Local law enforcement agencies still struggling with staffing

Jamiese Price Image
Monday, September 19, 2022
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Police departments across the country continue to see staffing shortages.

RALEIGH, N.C. (WTVD) -- Police departments across the country and here in North Carolina continue to struggle with staffing shortages.

Nationally renowned law enforcement strategist and police chief Dr. Roy Taylor said there are several factors leading to the law enforcement shortage.

Taylor points to pay, the pandemic, retirement, and lack of respect for the profession. "In order to redeem in the respect of law enforcement, where they're respected or trusted, you know, that's important. And they have to get out in the community, they have to be seen in the community, they have to have officers that represent the community. But the community also has to support them ."

The impacts of the police staffing shortages are being felt in both larger and smaller communities. The police department in the Town of Kenly ceased operation earlier this summer. This month, in the Town of Enfield, the police chief, police captain, and a new recruit all resigned.

Taylor said the staffing shortages means fewer officers on the street when communities are seeing a rise in violent crime. "You look in Durham right now I was told there's almost 100 openings. Raleigh has over 100 openings and the wake county sheriff's department has over 80 openings so they're just simply not able to staff those positions, so services are gonna have to suffer and that's not fair to the taxpayer who is paying for those services but in reality, there's just nobody to provide them.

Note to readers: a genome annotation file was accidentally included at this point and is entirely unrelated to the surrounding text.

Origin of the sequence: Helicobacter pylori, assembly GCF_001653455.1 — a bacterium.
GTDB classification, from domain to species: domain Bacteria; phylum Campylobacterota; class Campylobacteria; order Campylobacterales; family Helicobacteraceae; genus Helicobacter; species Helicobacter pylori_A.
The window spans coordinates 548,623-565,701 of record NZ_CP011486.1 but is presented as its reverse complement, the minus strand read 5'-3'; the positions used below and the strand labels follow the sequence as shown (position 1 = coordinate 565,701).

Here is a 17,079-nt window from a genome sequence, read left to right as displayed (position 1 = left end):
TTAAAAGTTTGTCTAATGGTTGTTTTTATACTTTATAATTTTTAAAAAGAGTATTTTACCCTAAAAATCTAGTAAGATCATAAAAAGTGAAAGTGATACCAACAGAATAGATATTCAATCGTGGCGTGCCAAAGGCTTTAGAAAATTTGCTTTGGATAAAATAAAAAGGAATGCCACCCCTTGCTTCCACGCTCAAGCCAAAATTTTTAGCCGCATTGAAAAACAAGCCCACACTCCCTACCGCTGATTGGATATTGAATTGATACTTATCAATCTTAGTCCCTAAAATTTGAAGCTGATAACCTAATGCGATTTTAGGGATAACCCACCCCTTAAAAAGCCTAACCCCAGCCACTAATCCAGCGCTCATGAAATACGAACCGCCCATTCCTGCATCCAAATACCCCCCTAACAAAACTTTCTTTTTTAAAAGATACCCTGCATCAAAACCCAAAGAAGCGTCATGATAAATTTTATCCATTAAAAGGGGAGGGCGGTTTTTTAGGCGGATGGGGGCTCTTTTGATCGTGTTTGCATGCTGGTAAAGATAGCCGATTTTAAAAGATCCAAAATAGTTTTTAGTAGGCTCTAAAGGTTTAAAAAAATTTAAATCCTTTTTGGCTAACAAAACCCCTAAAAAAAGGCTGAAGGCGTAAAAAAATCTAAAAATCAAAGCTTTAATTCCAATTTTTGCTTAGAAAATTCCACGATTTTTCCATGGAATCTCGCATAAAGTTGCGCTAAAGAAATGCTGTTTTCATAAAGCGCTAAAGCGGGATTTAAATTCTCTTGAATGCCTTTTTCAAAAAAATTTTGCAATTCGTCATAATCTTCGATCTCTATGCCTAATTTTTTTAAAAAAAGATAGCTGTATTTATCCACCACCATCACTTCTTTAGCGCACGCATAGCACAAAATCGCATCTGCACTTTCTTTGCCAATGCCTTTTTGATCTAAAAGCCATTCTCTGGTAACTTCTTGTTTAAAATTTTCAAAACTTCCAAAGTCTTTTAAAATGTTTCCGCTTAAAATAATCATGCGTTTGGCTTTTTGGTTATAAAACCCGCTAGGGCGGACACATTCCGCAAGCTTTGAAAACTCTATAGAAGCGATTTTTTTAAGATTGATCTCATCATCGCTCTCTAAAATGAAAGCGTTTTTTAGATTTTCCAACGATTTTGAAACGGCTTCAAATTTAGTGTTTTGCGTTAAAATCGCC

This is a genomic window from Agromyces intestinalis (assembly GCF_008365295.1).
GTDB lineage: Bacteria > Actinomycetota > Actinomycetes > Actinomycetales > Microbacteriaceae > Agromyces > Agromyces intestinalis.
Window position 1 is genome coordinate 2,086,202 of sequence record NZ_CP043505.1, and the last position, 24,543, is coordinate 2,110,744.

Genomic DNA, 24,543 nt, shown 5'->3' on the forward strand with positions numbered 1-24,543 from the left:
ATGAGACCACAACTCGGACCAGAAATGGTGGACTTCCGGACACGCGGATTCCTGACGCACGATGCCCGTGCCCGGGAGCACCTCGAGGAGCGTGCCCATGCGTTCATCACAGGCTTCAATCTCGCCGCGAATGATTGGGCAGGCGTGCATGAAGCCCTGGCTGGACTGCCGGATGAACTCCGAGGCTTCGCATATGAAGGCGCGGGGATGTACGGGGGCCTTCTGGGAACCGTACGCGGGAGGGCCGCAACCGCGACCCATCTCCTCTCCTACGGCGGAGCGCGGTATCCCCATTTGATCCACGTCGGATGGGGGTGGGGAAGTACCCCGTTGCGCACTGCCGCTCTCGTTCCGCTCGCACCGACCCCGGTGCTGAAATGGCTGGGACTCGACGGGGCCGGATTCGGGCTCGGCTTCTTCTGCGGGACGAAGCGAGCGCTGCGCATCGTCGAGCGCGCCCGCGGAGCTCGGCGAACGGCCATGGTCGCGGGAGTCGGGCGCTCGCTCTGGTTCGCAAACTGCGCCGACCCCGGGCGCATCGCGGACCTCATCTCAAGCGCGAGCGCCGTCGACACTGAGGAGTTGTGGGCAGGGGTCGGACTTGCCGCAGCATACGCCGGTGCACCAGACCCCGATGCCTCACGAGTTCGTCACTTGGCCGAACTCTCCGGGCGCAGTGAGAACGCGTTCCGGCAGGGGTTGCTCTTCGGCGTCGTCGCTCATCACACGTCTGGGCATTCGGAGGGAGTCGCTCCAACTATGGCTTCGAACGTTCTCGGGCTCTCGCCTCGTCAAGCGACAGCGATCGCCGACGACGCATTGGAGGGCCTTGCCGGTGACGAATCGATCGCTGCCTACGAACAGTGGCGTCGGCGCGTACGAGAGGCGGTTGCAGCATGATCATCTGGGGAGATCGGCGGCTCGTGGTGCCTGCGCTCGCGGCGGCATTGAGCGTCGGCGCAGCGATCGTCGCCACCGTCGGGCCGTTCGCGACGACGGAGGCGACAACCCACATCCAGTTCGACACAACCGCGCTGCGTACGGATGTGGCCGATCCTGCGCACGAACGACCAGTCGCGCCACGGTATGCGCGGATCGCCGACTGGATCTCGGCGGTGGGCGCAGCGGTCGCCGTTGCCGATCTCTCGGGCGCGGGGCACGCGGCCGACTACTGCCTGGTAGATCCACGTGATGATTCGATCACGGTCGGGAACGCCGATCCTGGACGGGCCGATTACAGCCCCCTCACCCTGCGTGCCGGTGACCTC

This has forced law enforcement agencies to do a lot with little. In Sampson County, Sheriff Jimmy Thornton, pointed out seven vacancies at the detention center.

Thornton had to pull deputies off the street to help guard and transport inmates. He also had to pull the department's animal control officer to serve civil documents like child support papers.

Taylor said soon you will see departments move to automated services for lower-level issues because department won't have the staff to support some of the services. "I know Charlotte PD has an all-automated system, where you simply give all their information on prompts. And then it'll give you a case report number and somebody eventually will contact you and see if there's any additional information, and then they'll close the case."

Taylor said this is not what people will expect when it comes to law enforcement, but time are changing. "I think people will be disappointed by the level of service because of what we're used to. But going forward until we get this pandemic of lack of police officers settled, we're going to have to start with a new reality."